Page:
Global shipments of cells and modules over the first half this year offer some insights into how the PV market is being consolidated toward top producers.
The rise of larger formats
The increases in wafer sizes is a long-running trend in the solar industry. And the rise of M6 (166mm) wafers has marked a new milestone, evidenced by a significant growth of China’s exports of modules featuring M6 wafers in the January-May 2020 period, according to PV InfoLink’s database. While nearly 60%, or 11.7 GW of the mono PERC modules exported during this period were based on G1 (158.75 mm) wafers, cumulative exports of modules assembled with M6 cells had been growing from 0.8 GW in Q1 and reached around 2.8 GW at the end of Q2. Clearly, G1 and M6 may remain the mainstream module formats until the end of this year.
Notably, the share of modules based on wafers measuring 156.75 mm in total exports plunged from 90% in Q1 last year to an estimated 20% at the end of this year because of growing demand for high module wattage.
However, the market saw two alliances respectively advocate M10 (182 mm) and G12 (210 mm) as the standard wafer format recently, accelerating the shift from M6 to the next-generation size. But using larger wafers means an increase in module area. The existing furnaces can only produce glass up to 1.1 m in dimensions and it will take a while for glass suppliers to catch up with the larger format trend. In addition, applications of auxiliary materials, product delivery, and installation remain issues to solve for large-format modules.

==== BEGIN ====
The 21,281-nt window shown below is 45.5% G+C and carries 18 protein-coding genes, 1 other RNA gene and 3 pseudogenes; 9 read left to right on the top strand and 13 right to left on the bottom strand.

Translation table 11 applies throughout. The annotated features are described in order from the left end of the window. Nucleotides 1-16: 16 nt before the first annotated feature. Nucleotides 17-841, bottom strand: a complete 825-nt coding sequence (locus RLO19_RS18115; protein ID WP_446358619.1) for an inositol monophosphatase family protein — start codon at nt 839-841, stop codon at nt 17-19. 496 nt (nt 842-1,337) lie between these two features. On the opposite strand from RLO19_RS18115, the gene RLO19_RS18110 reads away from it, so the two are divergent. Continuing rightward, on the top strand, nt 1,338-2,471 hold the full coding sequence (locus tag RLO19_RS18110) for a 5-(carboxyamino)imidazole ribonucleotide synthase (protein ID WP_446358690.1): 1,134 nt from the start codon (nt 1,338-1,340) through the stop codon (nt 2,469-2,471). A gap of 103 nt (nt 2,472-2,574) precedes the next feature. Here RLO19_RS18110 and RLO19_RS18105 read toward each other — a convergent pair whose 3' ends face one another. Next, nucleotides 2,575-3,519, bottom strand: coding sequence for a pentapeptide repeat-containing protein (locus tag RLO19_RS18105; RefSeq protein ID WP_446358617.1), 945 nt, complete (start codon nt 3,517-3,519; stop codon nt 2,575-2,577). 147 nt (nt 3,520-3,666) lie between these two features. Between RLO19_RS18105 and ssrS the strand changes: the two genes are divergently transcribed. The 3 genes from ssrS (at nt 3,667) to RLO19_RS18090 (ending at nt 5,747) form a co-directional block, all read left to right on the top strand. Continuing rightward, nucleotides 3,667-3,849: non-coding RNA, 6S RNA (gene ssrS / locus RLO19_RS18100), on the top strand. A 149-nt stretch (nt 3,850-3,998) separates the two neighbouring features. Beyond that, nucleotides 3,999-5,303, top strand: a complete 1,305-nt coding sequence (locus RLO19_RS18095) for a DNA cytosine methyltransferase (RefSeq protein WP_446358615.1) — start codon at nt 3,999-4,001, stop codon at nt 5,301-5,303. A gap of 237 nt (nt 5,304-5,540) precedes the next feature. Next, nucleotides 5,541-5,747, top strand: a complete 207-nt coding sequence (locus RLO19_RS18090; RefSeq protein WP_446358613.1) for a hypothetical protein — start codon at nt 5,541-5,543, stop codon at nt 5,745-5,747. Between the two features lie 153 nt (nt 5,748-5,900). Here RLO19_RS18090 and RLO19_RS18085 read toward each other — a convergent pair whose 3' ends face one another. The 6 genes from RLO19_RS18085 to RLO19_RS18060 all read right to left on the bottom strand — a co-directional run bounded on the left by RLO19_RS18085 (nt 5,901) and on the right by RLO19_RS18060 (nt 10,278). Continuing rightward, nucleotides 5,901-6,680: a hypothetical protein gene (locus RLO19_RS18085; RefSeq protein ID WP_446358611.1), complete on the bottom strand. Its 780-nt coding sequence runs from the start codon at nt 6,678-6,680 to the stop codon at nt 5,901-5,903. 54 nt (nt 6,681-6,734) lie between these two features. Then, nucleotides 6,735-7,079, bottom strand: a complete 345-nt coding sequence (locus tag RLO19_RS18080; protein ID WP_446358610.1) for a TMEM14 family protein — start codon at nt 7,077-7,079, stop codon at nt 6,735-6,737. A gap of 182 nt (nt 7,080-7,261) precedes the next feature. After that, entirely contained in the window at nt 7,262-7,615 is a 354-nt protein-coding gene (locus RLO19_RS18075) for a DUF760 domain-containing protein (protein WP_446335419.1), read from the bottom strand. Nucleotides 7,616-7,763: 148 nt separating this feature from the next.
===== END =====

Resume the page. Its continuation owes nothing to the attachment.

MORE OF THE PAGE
Looking ahead, the market will see two to three mainstream sizes in 2020 to 2024. G1 and M6 will exist as the mainstream throughout 2020. From 2021 onwards, G1 will gradually be phased out and replaced by 166mm. Meanwhile, 182mm and 210mm will be on the rise and comprise the lion’s share of the market (46% and 40%, respectively) in 2024, reckons PV InfoLink.
Rated by shipment volumes, the top ten largest module producers, namely Jinko Solar, Longi, Trina, JA Solar, Canadian Solar, Hanwha Q Cells, Risen, First Solar, Chint (Astronergy), and Suntech, became more dominant than ever. They are highly cost-competitive, adopts large sizes in a prompt manner, and have stable avenues for overseas shipping. These strengths allowed the top-ten to increase their dominance over the module market amid COVID-19 pandemic, with market share growing from an average of 60%-70% in the previous year’s to around 85% in the first half this year.
Like the module sector, the cell sector sees the growing dominance of Tier-1 manufacturers. The five largest cell manufacturers—Tongwei, Aiko, Runergy, ShanXi Lu’An, and Solar Space—on the whole achieved marked growth in the shipment over the first half of this year, compared to the same period in the previous year.
This indicates that they increasingly nudge out Tier-2 makers by leveraging their cost and product competitiveness, as well as new production lines that are compatible with large wafers. As the COVID-19 rages across overseas markets, sales of Chinese manufacturers with a strong distribution strategy witnessed marked growth. Aiko Solar’s shipment surged by 83% from the first half of 2019.